I]t was 2001. He was 32 years old. He was working at Rocket Bowl in Chatsworth, California. He was healthy. He was vibrant. He had his whole life ahead of him. Then…
“They told me it took 8 paramedics to hold me down. I was throwing them around like they were rag dolls.”
It was June 22 and John Carter was on his way out the door after his shift when the Grand mal seizure struck. They took him to the hospital and treated him…until they concluded that his insurance wouldn’t cover anymore of his treatments. “That’s when they kicked me out.”
“Three days later they gave me a call and told me I had to return because I had some sort of fungus growing in my spine,” he recalls. Leave it to possible malpractice repercussions for the hospital to show some compassion. Let us explain…
Back when John was 17, he was involved in a swimming pool accident, one that, due to a hairline fracture in his neck, left him paralyzed from the waist up for almost 8 weeks. “The doctor told me I would grow out of the fracture, but the fracture got worse and I didn’t grow out of it.”
It was this very fracture that is suspected as the culprit that led to the seizure that he had 15 years later. The one that landed him in the hospital. The hospital that kicked him out…and then called him back in.
John returned to the hospital and underwent surgery to try to repair the damage and treat the fungus. Apparently they accidentally replaced the bone in his neck with one that was too big. This led to - yet again - paralysis. This time, however, it would last longer than 8 weeks. This time, they told him, he’d be in a wheelchair the rest of his life.
His first thought? “Oh hellllll no!”
Carter entered physical therapy immediately and was there for the first year and a half after the incident. “Luckily enough the therapist left me on the bed that was close enough to the parallel bars. I pushed off myself and got about halfway down those bars before she got to me, strapped a weight belt around my waist and tried to get me back to the bed. I kept on pulling the best I could, saying ‘Let me just walk!’ Let me go!’”
Eventually, John was able to get enough mobility to graduate from wheelchair to walker to two canes all the way down to where he stands now: one cane. He attributes this miraculous transformation to two things: bowling and cannabis.
First let’s explain the bowling part. “I’ve been bowling my whole life, it’s my favorite sport. My dad got me into it when I was 5, and a few years after the accident, I was progressing enough to be able to walk with minimal assistance.” So he joined a league with his father and he’s been using bowling as physical therapy ever since. “I have nine bowling balls, all Hammers,” and while he wears a tennis shoe for his right plant foot, his left foot boasts “the same bowling shoe I’ve worn for 24 years.” It was quite an inspiring sight to watch him roll…first carefully sizing up the lane, then planting the cane for support, then expertly swinging and releasing the ball down the lane. In the time we stood there watching him, he rolled 3 strikes and a spare.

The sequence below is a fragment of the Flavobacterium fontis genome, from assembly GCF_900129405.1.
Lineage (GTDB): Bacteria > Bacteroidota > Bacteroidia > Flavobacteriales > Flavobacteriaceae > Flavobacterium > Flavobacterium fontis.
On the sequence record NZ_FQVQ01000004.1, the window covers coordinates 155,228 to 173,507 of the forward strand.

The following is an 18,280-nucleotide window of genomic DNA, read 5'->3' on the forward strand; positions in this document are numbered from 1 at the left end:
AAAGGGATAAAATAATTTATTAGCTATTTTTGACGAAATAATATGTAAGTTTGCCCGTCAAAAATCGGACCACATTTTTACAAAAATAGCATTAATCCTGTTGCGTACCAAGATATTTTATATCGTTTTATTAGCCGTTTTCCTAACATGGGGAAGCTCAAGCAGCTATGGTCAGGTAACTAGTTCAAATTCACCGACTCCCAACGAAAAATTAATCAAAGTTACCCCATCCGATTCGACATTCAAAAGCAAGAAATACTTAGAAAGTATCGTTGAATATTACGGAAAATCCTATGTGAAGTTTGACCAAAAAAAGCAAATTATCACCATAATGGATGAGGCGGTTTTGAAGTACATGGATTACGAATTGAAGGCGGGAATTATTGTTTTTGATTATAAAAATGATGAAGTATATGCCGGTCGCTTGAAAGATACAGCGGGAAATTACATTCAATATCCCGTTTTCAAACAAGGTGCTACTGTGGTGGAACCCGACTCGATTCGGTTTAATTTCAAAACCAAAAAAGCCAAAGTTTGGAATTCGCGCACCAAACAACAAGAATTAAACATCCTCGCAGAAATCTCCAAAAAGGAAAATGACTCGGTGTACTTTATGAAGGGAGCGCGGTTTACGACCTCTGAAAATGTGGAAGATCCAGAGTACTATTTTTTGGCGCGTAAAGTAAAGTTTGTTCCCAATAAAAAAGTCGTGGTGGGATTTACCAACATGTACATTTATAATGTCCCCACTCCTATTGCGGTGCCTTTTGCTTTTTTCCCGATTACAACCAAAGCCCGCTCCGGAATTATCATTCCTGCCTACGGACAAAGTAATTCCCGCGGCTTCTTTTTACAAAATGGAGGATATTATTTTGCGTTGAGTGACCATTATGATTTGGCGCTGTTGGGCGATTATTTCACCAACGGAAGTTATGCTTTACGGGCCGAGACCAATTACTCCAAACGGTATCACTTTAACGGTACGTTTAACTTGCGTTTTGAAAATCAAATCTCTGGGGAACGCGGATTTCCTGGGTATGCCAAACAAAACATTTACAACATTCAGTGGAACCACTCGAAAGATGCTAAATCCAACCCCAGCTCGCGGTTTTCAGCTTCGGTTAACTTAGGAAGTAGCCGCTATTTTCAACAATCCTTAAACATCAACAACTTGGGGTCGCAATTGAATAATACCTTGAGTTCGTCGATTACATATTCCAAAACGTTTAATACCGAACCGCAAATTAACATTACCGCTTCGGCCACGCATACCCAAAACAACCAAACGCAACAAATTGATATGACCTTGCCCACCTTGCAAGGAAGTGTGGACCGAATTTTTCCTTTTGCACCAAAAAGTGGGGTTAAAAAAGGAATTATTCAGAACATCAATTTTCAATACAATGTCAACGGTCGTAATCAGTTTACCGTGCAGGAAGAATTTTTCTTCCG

Now, for the cannabis part. John is currently taking 500mg of Dilantin for the seizures, Flexeril to loosen the muscles, and Baclofen for spasticity. And while he has not had a single seizure in over 5 years, he is outfitted with a vagus nerve stimulator, which is implanted in his chest under his skin. “Every 5 minutes my implant goes off for 30 seconds,” he tells us. As a matter of fact, several times during our interview, his voice suddenly got softer and more muted. “It sends a current…to prevent seizures,” explains. And if he feels a seizure coming on, he can activate the stimulator manually simply by waving a special magnet watch, that he wears at all times, over the implant.
But it is cannabis that has played an integral part in weening him off of 3 additional addictive pain medications that were leaving him cloudy and lethargic. John attributes the pain relieving effects of cannabis to making him physically comfortable enough to get out of the house, hop on his specially made 3-wheeled recumbent bicycle (that he has miraculously put almost 4000 miles on) to actually get to the bowling alley to continue with his physical therapy.
“Skywalker and Superstar are great at relieving my pain, and Incredible Edibles’ brownies, banana nut bread, and red velvet cakes” are in the rotation as well. Eddie from Patients and Caregivers, located in North Hollywood, which serves as John’s primary caregiver, tells us that “his story is incredibly heartwarming. He is such an inspiration to many people who have received bad prognosis that refuse to give in.”
“John plays testament to the therapeutic effects of willpower…and cannabis.”
What keeps him going? How does a guy who so dangerously flirted with paralysis not once, but twice, find it in himself to keep his head up? “Just like anyone else, I want to enjoy life and have fun,” he tells us. “It does no good to get depressed because not only would it bring me down, but it brings everyone else down.”
Anything else to add?
“Yeah. Let’s roll.”
Photography by Wasim Muklashy